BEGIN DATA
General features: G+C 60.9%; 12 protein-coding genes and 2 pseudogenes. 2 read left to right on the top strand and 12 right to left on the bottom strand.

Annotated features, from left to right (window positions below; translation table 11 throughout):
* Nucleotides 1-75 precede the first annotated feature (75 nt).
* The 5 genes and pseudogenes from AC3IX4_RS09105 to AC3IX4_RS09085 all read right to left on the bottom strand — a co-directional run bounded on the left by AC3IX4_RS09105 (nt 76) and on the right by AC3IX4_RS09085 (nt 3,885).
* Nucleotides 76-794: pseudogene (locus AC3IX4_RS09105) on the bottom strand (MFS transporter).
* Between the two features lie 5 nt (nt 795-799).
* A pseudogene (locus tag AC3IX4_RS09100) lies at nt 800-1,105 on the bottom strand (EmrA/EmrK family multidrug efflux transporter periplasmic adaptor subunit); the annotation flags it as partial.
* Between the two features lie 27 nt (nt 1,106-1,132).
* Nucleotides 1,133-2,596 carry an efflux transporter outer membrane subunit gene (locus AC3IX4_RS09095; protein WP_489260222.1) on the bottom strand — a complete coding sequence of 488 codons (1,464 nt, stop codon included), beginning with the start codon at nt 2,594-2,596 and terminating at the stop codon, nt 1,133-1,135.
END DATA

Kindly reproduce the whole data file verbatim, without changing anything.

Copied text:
General features: G+C 60.9%; 12 protein-coding genes and 2 pseudogenes. 2 read left to right on the top strand and 12 right to left on the bottom strand.

Annotated features, from left to right (window positions below; translation table 11 throughout):
* Nucleotides 1-75 precede the first annotated feature (75 nt).
* The 5 genes and pseudogenes from AC3IX4_RS09105 to AC3IX4_RS09085 all read right to left on the bottom strand — a co-directional run bounded on the left by AC3IX4_RS09105 (nt 76) and on the right by AC3IX4_RS09085 (nt 3,885).
* Nucleotides 76-794: pseudogene (locus AC3IX4_RS09105) on the bottom strand (MFS transporter).
* Between the two features lie 5 nt (nt 795-799).
* A pseudogene (locus tag AC3IX4_RS09100) lies at nt 800-1,105 on the bottom strand (EmrA/EmrK family multidrug efflux transporter periplasmic adaptor subunit); the annotation flags it as partial.
* Between the two features lie 27 nt (nt 1,106-1,132).
* Nucleotides 1,133-2,596 carry an efflux transporter outer membrane subunit gene (locus AC3IX4_RS09095; protein WP_489260222.1) on the bottom strand — a complete coding sequence of 488 codons (1,464 nt, stop codon included), beginning with the start codon at nt 2,594-2,596 and terminating at the stop codon, nt 1,133-1,135.